User Authentication in Go Echo with JWT
28 Jan 2021

User Authentication in Go Echo with JWT

In this article, we will build a simple user authentication functionality using JWT (JSON Web Token). In the examples, I’m going to use a Go Echo framework. This will allow us to avoid writing some boilerplate code.

If you are not familiar with a JWT theory, please refer to this resource.

I believe that the easiest way to understand how to work with JWT authentication is by solving a real-world problem. Let’s say, that we have a website with an administration section, that should be accessible only by authenticated users, by providing some credentials. If authentication was successful, the user can access the administration section. If the user is inactive during a defined period of time, we should log him out from the system.

In the beginning, I’m going to create a main.go file with initialization of the web server and some routers:

package main

import (
	"fmt"
	"github.com/alexsergivan/blog-examples/authentication/auth"
	"github.com/alexsergivan/blog-examples/authentication/controllers"
    "github.com/labstack/echo/v4"
    "github.com/labstack/echo/v4/middleware"
	"net/http"
)

func main() {
    e := echo.New()

    // Defining of the admin router group.
    adminGroup := e.Group("/admin")

    // Router for "/admin" path.
	adminGroup.GET("", controllers.Admin())

    // Starting the server.
	e.Logger.Fatal(e.Start(":8777"))
}

And controllers/admin.go:

package controllers

import (
	"fmt"
	"github.com/labstack/echo/v4"
	"net/http"
)

func Admin() echo.HandlerFunc {
	return func(c echo.Context) error {
		return c.String(http.StatusOK, "Hi, you have access!")
	}
}

If you run this code and go to http://localhost:8777/admin, you will access this page without any authentication. Let’s protect this path, by adding a JWT authentication.

First, what I’m going to create - it’s an auth package, where we will keep all JWT related logic. Please refer to the code below with added explanatory comments:

package auth

import (
	"github.com/alexsergivan/blog-examples/authentication/user"
	"github.com/labstack/echo/v4"
	"net/http"
	"time"
	"github.com/dgrijalva/jwt-go"
)

const (
    accessTokenCookieName  = "access-token"
    // Just for the demo purpose, I declared a secret here. In the real-world application, you might need to get it from the env variables.
	jwtSecretKey = "some-secret-key"
)

func GetJWTSecret() string {
	return jwtSecretKey
}

// Create a struct that will be encoded to a JWT.
// We add jwt.StandardClaims as an embedded type, to provide fields like expiry time.
type Claims struct {
	Name  string `json:"name"`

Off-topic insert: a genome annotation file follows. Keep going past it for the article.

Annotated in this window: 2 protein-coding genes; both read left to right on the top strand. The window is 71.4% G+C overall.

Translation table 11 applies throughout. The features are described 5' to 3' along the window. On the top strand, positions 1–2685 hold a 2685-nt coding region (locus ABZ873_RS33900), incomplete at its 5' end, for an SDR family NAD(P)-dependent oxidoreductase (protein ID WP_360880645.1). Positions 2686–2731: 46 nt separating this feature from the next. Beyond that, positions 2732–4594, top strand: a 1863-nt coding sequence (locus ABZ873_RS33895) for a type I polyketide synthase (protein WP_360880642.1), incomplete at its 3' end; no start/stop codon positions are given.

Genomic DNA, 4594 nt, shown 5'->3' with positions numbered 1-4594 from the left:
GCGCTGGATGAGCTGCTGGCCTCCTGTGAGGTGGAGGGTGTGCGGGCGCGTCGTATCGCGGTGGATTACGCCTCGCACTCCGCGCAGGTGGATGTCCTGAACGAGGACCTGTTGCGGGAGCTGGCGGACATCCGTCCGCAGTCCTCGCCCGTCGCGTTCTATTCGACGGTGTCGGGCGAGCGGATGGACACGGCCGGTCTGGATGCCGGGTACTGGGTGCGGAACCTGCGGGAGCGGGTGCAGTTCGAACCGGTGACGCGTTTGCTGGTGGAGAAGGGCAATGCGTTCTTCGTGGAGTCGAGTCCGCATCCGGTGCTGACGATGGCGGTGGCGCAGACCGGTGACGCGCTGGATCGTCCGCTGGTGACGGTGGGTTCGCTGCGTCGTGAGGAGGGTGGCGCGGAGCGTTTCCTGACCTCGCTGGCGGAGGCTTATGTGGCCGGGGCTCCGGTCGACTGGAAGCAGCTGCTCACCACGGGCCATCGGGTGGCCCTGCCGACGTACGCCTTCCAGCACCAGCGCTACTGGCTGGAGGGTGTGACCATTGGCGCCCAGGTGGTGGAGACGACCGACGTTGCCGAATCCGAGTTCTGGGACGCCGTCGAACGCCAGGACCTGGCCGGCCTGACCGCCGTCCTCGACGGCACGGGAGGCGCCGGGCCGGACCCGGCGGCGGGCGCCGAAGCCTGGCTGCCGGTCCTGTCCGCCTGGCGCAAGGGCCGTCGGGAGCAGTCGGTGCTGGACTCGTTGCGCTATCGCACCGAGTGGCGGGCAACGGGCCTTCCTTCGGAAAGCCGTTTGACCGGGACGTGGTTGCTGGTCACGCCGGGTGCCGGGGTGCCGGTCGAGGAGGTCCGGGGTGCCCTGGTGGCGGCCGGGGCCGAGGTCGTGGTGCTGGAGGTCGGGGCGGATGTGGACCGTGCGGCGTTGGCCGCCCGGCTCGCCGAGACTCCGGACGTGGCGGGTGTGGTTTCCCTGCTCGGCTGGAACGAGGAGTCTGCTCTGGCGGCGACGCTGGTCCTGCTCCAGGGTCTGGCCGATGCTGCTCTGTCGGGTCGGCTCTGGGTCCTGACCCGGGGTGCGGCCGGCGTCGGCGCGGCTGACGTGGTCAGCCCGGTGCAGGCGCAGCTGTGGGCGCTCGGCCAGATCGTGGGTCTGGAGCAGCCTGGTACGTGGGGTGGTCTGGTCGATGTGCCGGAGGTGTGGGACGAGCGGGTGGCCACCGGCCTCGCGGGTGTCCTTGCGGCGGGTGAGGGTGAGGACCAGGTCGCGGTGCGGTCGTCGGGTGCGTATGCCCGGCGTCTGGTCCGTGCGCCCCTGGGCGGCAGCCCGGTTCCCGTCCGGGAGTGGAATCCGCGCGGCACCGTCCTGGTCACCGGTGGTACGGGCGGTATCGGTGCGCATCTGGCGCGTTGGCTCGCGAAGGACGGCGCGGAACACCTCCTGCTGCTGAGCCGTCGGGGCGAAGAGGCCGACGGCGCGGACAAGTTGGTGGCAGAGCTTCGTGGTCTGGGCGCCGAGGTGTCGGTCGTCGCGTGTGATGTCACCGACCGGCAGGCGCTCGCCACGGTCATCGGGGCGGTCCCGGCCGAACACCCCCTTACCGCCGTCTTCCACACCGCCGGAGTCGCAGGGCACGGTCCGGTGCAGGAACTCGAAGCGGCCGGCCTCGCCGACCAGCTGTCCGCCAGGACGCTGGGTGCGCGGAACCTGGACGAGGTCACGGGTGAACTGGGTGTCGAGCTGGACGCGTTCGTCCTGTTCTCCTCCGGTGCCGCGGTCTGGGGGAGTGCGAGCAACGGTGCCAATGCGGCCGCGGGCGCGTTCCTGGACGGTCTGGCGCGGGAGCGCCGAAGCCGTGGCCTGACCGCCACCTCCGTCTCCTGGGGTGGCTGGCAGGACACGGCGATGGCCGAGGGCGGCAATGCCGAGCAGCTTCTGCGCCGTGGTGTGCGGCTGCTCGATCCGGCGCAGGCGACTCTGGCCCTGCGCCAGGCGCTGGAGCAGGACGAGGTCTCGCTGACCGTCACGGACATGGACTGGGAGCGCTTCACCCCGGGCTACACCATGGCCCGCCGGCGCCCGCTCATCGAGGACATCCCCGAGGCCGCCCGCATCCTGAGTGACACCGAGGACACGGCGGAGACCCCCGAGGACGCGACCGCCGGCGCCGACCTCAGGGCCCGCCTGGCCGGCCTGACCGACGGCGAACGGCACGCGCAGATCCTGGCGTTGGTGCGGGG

jwt.StandardClaims
}

// GenerateTokensAndSetCookies generates jwt token and saves it to the http-only cookie.
func GenerateTokensAndSetCookies(user *user.User, c echo.Context) error {
	accessToken, exp, err := generateAccessToken(user)
	if err != nil {
		return err
	}

	setTokenCookie(accessTokenCookieName, accessToken, exp, c)
	setUserCookie(user, exp, c)

	return nil
}

func generateAccessToken(user *user.User) (string, time.Time, error) {
	// Declare the expiration time of the token (1h).
	expirationTime := time.Now().Add(1 * time.Hour)

	return generateToken(user, expirationTime, []byte(GetJWTSecret()))
}

// Pay attention to this function. It holds the main JWT token generation logic.
func generateToken(user *user.User, expirationTime time.Time, secret []byte) (string, time.Time, error) {
	// Create the JWT claims, which includes the username and expiry time.
	claims := &Claims{
		Name:  user.Name,
		StandardClaims: jwt.StandardClaims{
			// In JWT, the expiry time is expressed as unix milliseconds.
			ExpiresAt: expirationTime.Unix(),
		},
	}

	// Declare the token with the HS256 algorithm used for signing, and the claims.
	token := jwt.NewWithClaims(jwt.SigningMethodHS256, claims)

	// Create the JWT string.
	tokenString, err := token.SignedString(secret)
	if err != nil {
		return "", time.Now(), err
	}

	return tokenString, expirationTime, nil
}

// Here we are creating a new cookie, which will store the valid JWT token.
func setTokenCookie(name, token string, expiration time.Time, c echo.Context) {
	cookie := new(http.Cookie)
	cookie.Name = name
	cookie.Value = token
	cookie.Expires = expiration
    cookie.Path = "/"
    // Http-only helps mitigate the risk of client side script accessing the protected cookie.
	cookie.HttpOnly = true

	c.SetCookie(cookie)
}

// Purpose of this cookie is to store the user's name.
func setUserCookie(user *user.User, expiration time.Time, c echo.Context) {